Pirates, gangsters and ghosts: The rich history of London’s most storied pubs

Many of the pubs have been around for hundreds of years and have fascinating backstories

Paris has bistros, Barcelona wine bars and London pubs – and lots of them. Our boozers are great British institutions, as sewn into the fabric of our city as red buses and rain on bank holidays.

As well as beer – their walls have soaked up the stories of generations of slightly tipsy Londoners.

From a foul-mouthed parrot to cigarette-smoking ghost, our pubs’ stories are stranger than the tall tales told by their regulars… except theirs are actually true. So crack open a cold one and enjoy.

Ye Olde Cheshire Cheese

Fleet Street, Holborn

Wandering down Fleet Street, it’s easy to miss the shadowy alleyway that leads to one of London’s most atmospheric drinking dens. The original pub burned down in the Great Fire of London and the current building dates from 1667.

Inside, it’s a dimly-lit warren of cellars and bars connected by crooked corridors so low you have to duck your head. Although Charles Dickens, Winston Churchill and Samuel Pepys were all regulars, arguably the most famous was a foul-mouthed parrot called Polly, given to the landlord by a sailor in the late 19th century.

On Armistice night after WW1 he supposedly mimicked the sound of a champagne cork popping 400 times before passing out cold. He was so loved by Fleet Street journalists that when he died 200 publications ran an obituary and he was stuffed and placed behind the bar in the taproom, where you can still raise a glass to him today. 

This famous sign pays homage to Cheshire's best known product in London's Fleet Street.

The Grenadier

Wilton Row, Belgravia

A cobbled mews lined by brightly-painted townhouses doesn’t seem particularly scary, but Wilton Row is home to what many describe as London’s most haunted pub.

The Grenadier was built in 1720 as an officer’s mess for the Foot Guards regiment – look out for the sentry box that still stands by the door – and it’s rumoured that the Duke of Wellington used to pop in for the odd pint as he lived nearby.

Its ghostly reputation comes from the tale of poor Cedric, a young soldier beaten to death for cheating at cards, who still makes his presence known every autumn.

Various guests and staff over the years have reported odd happenings such as ashtrays flying across rooms, a young man with a handle brush moustache looking in at the window and on one occasion, wreaths of smoke from an invisible cigarette. The ceiling is covered in money from kindly visitors keen to pay Cedric’s debt, but it seems he has become attached to his final resting place as reports of mysterious happenings remain ongoing.

The Prospect Of Whitby

Wapping Wall, Wapping

Given that it’s London’s oldest riverside inn, it’s little surprise that this pub has a pirate-filled, swashbuckling history. It dates back to 1520, so was already well established by the time a young poet called Shakespeare arrived in town, although a devastating fire means the only original feature left is its flagstone floor.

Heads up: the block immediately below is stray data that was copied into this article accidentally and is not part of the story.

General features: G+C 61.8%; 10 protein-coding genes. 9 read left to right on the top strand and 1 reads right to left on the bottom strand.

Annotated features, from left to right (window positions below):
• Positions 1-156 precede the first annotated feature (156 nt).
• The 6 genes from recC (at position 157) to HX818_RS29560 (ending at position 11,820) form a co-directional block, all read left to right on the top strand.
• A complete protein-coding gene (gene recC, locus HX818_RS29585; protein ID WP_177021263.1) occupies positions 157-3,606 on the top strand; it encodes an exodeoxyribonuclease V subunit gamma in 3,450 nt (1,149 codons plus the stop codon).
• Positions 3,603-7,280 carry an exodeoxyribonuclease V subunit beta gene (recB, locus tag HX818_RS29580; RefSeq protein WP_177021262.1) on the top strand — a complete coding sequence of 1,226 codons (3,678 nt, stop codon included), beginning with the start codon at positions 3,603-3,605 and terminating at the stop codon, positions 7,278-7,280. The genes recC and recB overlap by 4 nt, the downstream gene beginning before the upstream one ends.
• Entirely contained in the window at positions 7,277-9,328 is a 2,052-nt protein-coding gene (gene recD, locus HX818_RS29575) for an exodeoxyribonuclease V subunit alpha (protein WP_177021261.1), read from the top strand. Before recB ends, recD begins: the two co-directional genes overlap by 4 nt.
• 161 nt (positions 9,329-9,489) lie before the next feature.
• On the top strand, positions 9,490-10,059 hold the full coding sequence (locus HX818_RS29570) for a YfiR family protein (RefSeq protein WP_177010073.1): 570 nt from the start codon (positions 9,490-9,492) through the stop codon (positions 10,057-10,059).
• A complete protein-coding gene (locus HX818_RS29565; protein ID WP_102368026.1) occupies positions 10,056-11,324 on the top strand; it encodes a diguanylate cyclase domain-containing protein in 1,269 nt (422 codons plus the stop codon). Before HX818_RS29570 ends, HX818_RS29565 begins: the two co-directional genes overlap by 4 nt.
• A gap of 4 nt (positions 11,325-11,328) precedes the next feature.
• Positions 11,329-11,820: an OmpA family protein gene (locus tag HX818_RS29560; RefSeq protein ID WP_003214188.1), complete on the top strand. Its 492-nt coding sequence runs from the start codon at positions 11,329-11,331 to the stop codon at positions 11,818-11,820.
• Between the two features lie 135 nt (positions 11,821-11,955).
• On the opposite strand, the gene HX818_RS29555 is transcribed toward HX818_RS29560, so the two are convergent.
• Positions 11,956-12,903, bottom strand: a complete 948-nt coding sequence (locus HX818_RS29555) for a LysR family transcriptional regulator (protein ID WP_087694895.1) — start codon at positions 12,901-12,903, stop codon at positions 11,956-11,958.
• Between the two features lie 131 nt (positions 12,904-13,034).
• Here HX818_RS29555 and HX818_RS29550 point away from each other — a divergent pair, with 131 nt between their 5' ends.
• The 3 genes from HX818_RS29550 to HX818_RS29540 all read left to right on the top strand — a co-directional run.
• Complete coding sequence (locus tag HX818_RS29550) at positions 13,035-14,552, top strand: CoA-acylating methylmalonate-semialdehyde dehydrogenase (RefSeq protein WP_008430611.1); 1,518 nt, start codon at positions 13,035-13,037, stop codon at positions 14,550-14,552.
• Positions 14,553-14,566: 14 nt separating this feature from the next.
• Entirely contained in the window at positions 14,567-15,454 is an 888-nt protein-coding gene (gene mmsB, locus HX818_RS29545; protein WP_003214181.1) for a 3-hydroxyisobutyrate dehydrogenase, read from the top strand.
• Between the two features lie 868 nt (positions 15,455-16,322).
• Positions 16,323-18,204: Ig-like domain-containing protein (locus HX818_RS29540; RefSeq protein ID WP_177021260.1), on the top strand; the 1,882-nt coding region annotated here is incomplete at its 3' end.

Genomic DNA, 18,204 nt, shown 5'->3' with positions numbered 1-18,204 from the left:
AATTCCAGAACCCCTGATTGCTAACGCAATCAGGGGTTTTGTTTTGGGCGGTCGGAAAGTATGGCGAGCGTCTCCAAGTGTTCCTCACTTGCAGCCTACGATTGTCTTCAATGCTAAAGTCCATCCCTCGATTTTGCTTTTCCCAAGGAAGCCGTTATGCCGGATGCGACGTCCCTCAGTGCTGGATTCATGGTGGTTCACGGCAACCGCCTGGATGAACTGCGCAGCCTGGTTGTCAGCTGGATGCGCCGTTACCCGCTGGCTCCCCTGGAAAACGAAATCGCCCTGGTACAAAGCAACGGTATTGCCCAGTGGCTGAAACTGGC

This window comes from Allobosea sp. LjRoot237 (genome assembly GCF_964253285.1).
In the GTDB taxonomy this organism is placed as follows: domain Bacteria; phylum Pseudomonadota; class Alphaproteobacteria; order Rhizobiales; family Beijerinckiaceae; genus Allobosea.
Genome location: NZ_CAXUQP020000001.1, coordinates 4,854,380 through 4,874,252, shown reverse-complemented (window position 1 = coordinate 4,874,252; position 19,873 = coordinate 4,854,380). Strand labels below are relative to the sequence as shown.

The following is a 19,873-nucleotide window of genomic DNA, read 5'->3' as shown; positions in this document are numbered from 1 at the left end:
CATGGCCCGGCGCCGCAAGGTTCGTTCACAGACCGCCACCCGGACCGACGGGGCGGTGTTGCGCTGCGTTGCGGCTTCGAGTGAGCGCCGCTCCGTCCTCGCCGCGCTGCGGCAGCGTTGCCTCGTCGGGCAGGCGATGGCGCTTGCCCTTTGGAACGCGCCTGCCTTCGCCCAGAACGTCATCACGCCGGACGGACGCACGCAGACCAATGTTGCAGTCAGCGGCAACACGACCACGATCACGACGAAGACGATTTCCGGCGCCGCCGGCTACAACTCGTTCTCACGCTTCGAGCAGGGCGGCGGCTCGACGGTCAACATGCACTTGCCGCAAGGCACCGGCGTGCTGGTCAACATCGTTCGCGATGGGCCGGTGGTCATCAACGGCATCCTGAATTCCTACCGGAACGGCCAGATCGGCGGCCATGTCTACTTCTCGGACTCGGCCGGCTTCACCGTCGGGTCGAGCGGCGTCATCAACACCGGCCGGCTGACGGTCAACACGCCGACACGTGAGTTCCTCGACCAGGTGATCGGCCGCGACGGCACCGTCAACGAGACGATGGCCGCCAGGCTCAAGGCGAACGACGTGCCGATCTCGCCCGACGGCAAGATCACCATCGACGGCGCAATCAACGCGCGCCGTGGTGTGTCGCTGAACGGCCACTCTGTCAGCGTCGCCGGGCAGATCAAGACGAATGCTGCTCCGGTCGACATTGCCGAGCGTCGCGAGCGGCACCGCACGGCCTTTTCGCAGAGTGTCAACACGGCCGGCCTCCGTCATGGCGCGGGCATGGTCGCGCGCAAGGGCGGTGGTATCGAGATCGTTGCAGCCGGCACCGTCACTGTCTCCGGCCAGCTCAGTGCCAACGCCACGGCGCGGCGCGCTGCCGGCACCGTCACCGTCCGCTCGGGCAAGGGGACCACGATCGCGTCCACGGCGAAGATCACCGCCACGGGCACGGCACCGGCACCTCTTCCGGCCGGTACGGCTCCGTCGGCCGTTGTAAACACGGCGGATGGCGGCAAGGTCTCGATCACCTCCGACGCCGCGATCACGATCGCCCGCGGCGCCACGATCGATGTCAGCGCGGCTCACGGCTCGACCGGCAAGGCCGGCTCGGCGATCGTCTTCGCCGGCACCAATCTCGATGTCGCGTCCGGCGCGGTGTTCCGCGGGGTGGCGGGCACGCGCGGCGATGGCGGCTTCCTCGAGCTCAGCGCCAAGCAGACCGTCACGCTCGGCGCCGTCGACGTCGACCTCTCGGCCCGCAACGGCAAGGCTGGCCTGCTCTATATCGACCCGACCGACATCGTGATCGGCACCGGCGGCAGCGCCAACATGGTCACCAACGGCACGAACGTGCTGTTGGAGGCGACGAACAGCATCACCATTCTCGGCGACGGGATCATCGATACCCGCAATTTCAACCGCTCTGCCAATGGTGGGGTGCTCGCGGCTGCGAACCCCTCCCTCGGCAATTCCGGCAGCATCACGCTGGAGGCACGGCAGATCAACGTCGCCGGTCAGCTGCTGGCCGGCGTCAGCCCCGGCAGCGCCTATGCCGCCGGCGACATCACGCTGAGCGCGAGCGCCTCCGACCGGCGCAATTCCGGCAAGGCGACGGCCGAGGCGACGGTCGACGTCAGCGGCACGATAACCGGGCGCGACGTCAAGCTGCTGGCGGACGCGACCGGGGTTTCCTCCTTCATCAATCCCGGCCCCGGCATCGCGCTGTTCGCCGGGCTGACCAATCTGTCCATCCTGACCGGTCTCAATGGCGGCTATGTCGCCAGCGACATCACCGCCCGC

An old guide book describes it as filled with "everything from an aquarium to assegais, pin-ups to pistols, clogs, Chianti bottles, copper kettles, skulls, old furniture and a sense of decay", and if you sit on its water font terrace on foggy evenings it’s easy to picture smugglers and sailors playing dominoes and quaffing rum.

A noose hanging close by commemorates Execution Dock, the site where sea criminals including notorious pirate Captain Kidd, were executed. Many were sentenced by a judge known as ‘hanging judge Jeffreys’ who supposedly used to enjoy watching the executions from the pub’s balcony.

On a less gory note, artists J.M.W. Turner and Rex Whistler both visited the pub and sketched views of the Thames over a pint./

The Carpenter’s Arms

Cheshire Street, Bethnal Green

Today it’s a pleasant gastropub with a selection of beers as long as your forearm, but in the 1960s The Carpenter’s Arms was the most notorious watering hole in London.

Its landlords were no less than the Kray twins, London’s most infamous gangsters. They bought it in 1967 as a birthday present for their mother, Violet, because their childhood home was a few hundred metres away at 178 Vallance Road, and set about installing several cosy design touches: redecorating with striped wallpaper in the Regency style, hanging their battered childhood boxing gloves from the ceiling and replacing the bar with a coffin lid (ok, that one’s an urban myth).

It became a central meeting point for The Firm, and also hosted the Kray family’s parties every Christmas and New Year. Supposedly Reggie took a carving knife from the kitchen and enjoyed a quick stiffener in the bar before heading to Stoke Newington to murder former-collegue Jack ‘The Hat’ McVitie, whch eventually lead to his arrest.

The George Inn

Borough High Street, Southwark

You know a pub has a decent history when the National Trust has opted to buy it. This handsome, three-floor building is the last galleried inn in London and will transport you back to a time when horses and carts laden with produce rattled through the streets on their way to nearby Borough Market.

There has been a pub on the site since at least the 16th century, and at one point rent was £80 and a sugar loaf. It has an impressive literary history: the ever-thirsty Charles Dickens was a fan – are there any pubs in London he didn’t drink in? – and mentions it in his book Little Dorrit, Shakespeare lived nearby and his plays were performed in the courtyard and it also shared a courtyard with lost pub The Tabard, where Chaucer set the beginning of The Canterbury Tales.